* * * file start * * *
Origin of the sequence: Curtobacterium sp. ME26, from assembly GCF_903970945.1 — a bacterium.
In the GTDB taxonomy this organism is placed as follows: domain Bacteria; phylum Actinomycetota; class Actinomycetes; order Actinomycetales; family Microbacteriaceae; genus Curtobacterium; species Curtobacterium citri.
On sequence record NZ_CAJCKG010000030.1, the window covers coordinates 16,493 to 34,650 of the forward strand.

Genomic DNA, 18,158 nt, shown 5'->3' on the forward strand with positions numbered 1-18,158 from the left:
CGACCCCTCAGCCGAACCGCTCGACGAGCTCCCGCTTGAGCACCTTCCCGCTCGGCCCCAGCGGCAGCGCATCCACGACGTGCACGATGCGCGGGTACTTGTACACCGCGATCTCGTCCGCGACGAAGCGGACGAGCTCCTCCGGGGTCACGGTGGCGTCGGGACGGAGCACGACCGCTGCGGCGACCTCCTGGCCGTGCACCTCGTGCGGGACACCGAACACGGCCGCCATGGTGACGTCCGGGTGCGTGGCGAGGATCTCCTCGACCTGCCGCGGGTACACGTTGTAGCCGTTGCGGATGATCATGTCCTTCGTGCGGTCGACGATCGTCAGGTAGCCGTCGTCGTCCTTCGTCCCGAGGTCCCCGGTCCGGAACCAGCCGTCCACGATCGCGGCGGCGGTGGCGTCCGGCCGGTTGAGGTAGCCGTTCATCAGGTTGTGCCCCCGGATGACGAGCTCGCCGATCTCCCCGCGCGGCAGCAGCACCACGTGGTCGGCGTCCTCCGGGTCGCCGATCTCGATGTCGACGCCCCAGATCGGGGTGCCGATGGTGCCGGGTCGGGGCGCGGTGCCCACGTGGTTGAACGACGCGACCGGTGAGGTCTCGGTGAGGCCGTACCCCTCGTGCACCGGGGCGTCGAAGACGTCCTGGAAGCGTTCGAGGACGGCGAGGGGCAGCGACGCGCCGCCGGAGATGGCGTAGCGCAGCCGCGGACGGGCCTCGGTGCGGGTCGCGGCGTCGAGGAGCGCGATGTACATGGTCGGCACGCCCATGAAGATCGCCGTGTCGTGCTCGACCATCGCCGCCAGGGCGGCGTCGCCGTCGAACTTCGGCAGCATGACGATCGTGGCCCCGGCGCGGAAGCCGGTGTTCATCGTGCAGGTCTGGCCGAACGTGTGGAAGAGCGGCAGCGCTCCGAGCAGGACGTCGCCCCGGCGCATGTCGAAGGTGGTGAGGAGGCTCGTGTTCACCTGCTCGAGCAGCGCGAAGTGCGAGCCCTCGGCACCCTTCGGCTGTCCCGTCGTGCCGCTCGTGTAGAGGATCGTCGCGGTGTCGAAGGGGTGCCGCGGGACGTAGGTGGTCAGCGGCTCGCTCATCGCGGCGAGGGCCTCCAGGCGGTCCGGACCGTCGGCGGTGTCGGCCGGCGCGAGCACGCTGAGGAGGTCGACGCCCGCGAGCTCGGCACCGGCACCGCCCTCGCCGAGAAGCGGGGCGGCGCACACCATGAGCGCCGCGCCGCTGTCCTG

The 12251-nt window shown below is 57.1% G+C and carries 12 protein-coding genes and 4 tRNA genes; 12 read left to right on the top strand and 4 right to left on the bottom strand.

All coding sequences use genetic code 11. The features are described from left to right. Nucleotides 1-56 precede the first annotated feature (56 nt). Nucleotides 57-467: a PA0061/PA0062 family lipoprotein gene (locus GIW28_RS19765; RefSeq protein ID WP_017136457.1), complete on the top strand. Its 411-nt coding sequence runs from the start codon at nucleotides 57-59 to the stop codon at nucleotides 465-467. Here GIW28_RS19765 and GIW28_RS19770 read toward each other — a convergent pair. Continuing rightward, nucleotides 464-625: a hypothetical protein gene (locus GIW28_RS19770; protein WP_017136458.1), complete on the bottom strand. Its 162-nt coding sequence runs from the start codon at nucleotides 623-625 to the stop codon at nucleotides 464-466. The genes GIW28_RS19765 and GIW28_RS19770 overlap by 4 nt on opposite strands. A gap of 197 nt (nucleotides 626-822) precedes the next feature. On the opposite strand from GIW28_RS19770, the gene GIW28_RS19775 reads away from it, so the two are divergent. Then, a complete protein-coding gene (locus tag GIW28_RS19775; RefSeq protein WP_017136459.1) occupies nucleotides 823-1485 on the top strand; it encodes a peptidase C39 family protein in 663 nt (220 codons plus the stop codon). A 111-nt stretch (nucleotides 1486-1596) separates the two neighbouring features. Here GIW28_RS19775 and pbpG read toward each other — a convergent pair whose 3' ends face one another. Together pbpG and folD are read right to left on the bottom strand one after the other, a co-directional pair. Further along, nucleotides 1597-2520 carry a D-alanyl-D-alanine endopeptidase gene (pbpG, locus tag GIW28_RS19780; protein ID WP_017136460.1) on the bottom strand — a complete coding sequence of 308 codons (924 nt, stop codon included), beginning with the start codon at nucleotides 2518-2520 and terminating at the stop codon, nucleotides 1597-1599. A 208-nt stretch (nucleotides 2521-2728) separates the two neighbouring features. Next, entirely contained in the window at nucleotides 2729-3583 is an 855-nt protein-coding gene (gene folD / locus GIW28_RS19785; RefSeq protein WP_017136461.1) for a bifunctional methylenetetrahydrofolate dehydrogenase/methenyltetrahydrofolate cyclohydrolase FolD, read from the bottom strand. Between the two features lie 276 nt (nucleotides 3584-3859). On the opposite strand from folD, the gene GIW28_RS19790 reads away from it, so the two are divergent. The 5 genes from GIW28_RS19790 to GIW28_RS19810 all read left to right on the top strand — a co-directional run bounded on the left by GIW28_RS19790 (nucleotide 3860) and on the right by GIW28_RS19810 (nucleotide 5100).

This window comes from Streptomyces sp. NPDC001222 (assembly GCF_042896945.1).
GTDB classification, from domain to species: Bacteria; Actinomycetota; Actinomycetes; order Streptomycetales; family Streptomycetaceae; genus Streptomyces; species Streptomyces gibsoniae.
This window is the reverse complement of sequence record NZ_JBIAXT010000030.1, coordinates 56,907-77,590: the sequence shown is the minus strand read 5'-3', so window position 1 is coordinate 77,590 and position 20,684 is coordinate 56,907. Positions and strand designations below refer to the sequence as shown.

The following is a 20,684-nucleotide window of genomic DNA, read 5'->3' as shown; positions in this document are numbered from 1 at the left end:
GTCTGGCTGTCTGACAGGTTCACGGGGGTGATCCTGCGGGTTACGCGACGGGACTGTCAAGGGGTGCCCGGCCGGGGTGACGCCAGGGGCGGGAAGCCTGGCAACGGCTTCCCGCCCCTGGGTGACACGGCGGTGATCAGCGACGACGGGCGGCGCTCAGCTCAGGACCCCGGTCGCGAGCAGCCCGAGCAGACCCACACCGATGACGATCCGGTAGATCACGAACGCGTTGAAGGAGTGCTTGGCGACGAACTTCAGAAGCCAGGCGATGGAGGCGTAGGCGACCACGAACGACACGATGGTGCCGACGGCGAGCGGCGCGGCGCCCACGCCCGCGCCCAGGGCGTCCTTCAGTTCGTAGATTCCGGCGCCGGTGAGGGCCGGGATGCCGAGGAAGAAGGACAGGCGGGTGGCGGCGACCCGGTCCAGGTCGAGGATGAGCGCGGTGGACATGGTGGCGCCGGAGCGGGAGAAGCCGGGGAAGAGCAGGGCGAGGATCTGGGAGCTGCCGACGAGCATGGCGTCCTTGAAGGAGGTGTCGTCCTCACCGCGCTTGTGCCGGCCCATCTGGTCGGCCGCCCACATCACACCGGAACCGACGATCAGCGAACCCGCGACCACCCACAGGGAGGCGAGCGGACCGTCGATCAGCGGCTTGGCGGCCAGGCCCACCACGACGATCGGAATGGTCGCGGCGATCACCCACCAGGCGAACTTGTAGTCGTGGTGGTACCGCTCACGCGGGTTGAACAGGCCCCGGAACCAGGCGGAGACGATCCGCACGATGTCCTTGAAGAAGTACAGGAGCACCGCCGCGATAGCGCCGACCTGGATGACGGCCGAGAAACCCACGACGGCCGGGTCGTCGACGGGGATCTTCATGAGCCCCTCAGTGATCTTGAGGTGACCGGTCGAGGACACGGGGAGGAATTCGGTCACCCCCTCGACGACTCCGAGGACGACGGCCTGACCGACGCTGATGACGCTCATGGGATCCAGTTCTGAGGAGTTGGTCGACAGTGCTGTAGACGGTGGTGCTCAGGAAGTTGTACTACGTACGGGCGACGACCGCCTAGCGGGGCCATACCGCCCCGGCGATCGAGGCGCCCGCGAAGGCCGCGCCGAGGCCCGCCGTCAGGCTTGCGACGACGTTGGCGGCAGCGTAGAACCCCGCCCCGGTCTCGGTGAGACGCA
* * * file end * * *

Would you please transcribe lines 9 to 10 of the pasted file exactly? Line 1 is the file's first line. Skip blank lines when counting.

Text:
GTDB classification, from domain to species: Bacteria; Actinomycetota; Actinomycetes; order Streptomycetales; family Streptomycetaceae; genus Streptomyces; species Streptomyces gibsoniae.
This window is the reverse complement of sequence record NZ_JBIAXT010000030.1, coordinates 56,907-77,590: the sequence shown is the minus strand read 5'-3', so window position 1 is coordinate 77,590 and position 20,684 is coordinate 56,907. Positions and strand designations below refer to the sequence as shown.